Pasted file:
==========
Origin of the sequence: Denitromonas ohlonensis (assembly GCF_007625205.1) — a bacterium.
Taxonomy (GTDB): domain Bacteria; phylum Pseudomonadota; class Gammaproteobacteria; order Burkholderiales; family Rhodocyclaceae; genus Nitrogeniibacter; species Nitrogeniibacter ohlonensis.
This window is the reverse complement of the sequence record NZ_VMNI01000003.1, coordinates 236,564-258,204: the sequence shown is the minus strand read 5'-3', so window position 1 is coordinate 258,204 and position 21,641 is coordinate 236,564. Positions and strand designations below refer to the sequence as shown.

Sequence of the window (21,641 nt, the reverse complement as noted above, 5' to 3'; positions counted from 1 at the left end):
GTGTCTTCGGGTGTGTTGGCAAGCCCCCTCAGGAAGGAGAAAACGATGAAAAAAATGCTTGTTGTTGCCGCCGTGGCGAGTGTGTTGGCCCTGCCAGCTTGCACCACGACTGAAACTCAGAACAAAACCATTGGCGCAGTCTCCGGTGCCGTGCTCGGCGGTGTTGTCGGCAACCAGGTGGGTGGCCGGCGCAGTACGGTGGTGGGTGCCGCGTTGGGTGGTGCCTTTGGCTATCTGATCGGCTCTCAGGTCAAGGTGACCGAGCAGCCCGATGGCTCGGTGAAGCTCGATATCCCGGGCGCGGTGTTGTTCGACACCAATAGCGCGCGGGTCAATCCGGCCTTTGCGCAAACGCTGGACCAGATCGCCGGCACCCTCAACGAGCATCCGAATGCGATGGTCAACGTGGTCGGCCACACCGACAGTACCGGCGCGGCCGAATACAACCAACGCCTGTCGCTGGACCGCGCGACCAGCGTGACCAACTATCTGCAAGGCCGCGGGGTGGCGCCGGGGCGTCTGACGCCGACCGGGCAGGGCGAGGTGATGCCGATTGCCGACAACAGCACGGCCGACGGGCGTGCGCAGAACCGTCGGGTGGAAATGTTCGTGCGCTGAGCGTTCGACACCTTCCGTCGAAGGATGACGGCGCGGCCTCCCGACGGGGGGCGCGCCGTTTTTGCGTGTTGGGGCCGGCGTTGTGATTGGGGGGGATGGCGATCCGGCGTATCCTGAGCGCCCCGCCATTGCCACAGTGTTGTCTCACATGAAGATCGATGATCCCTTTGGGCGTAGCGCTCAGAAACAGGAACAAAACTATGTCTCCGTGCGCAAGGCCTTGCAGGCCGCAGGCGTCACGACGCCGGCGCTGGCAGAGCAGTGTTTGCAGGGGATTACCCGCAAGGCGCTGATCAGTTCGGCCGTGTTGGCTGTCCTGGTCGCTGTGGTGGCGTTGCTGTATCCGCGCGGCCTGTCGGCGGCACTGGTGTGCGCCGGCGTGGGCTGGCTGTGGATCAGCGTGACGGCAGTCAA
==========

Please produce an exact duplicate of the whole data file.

Origin of the sequence: Denitromonas ohlonensis (assembly GCF_007625205.1) — a bacterium.
Taxonomy (GTDB): domain Bacteria; phylum Pseudomonadota; class Gammaproteobacteria; order Burkholderiales; family Rhodocyclaceae; genus Nitrogeniibacter; species Nitrogeniibacter ohlonensis.
This window is the reverse complement of the sequence record NZ_VMNI01000003.1, coordinates 236,564-258,204: the sequence shown is the minus strand read 5'-3', so window position 1 is coordinate 258,204 and position 21,641 is coordinate 236,564. Positions and strand designations below refer to the sequence as shown.

Sequence of the window (21,641 nt, the reverse complement as noted above, 5' to 3'; positions counted from 1 at the left end):
GTGTCTTCGGGTGTGTTGGCAAGCCCCCTCAGGAAGGAGAAAACGATGAAAAAAATGCTTGTTGTTGCCGCCGTGGCGAGTGTGTTGGCCCTGCCAGCTTGCACCACGACTGAAACTCAGAACAAAACCATTGGCGCAGTCTCCGGTGCCGTGCTCGGCGGTGTTGTCGGCAACCAGGTGGGTGGCCGGCGCAGTACGGTGGTGGGTGCCGCGTTGGGTGGTGCCTTTGGCTATCTGATCGGCTCTCAGGTCAAGGTGACCGAGCAGCCCGATGGCTCGGTGAAGCTCGATATCCCGGGCGCGGTGTTGTTCGACACCAATAGCGCGCGGGTCAATCCGGCCTTTGCGCAAACGCTGGACCAGATCGCCGGCACCCTCAACGAGCATCCGAATGCGATGGTCAACGTGGTCGGCCACACCGACAGTACCGGCGCGGCCGAATACAACCAACGCCTGTCGCTGGACCGCGCGACCAGCGTGACCAACTATCTGCAAGGCCGCGGGGTGGCGCCGGGGCGTCTGACGCCGACCGGGCAGGGCGAGGTGATGCCGATTGCCGACAACAGCACGGCCGACGGGCGTGCGCAGAACCGTCGGGTGGAAATGTTCGTGCGCTGAGCGTTCGACACCTTCCGTCGAAGGATGACGGCGCGGCCTCCCGACGGGGGGCGCGCCGTTTTTGCGTGTTGGGGCCGGCGTTGTGATTGGGGGGGATGGCGATCCGGCGTATCCTGAGCGCCCCGCCATTGCCACAGTGTTGTCTCACATGAAGATCGATGATCCCTTTGGGCGTAGCGCTCAGAAACAGGAACAAAACTATGTCTCCGTGCGCAAGGCCTTGCAGGCCGCAGGCGTCACGACGCCGGCGCTGGCAGAGCAGTGTTTGCAGGGGATTACCCGCAAGGCGCTGATCAGTTCGGCCGTGTTGGCTGTCCTGGTCGCTGTGGTGGCGTTGCTGTATCCGCGCGGCCTGTCGGCGGCACTGGTGTGCGCCGGCGTGGGCTGGCTGTGGATCAGCGTGACGGCAGTCAA